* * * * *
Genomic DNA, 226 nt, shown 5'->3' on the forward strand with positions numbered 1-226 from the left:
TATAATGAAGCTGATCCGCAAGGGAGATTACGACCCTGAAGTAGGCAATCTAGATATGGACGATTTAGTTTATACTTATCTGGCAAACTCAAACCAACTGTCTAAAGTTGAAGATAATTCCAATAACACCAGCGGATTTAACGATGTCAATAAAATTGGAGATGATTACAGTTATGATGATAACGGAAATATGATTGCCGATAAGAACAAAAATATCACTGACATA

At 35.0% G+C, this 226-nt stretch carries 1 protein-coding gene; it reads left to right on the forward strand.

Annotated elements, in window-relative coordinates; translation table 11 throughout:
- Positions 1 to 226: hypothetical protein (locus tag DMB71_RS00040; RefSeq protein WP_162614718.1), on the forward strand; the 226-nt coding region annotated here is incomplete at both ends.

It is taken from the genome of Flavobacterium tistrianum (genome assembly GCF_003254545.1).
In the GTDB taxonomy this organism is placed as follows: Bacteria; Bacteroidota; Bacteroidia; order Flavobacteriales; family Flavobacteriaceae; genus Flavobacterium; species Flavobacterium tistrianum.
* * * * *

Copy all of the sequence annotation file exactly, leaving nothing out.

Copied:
Genomic DNA, 226 nt, shown 5'->3' on the forward strand with positions numbered 1-226 from the left:
TATAATGAAGCTGATCCGCAAGGGAGATTACGACCCTGAAGTAGGCAATCTAGATATGGACGATTTAGTTTATACTTATCTGGCAAACTCAAACCAACTGTCTAAAGTTGAAGATAATTCCAATAACACCAGCGGATTTAACGATGTCAATAAAATTGGAGATGATTACAGTTATGATGATAACGGAAATATGATTGCCGATAAGAACAAAAATATCACTGACATA

At 35.0% G+C, this 226-nt stretch carries 1 protein-coding gene; it reads left to right on the forward strand.

Annotated elements, in window-relative coordinates; translation table 11 throughout:
- Positions 1 to 226: hypothetical protein (locus tag DMB71_RS00040; RefSeq protein WP_162614718.1), on the forward strand; the 226-nt coding region annotated here is incomplete at both ends.

It is taken from the genome of Flavobacterium tistrianum (genome assembly GCF_003254545.1).
In the GTDB taxonomy this organism is placed as follows: Bacteria; Bacteroidota; Bacteroidia; order Flavobacteriales; family Flavobacteriaceae; genus Flavobacterium; species Flavobacterium tistrianum.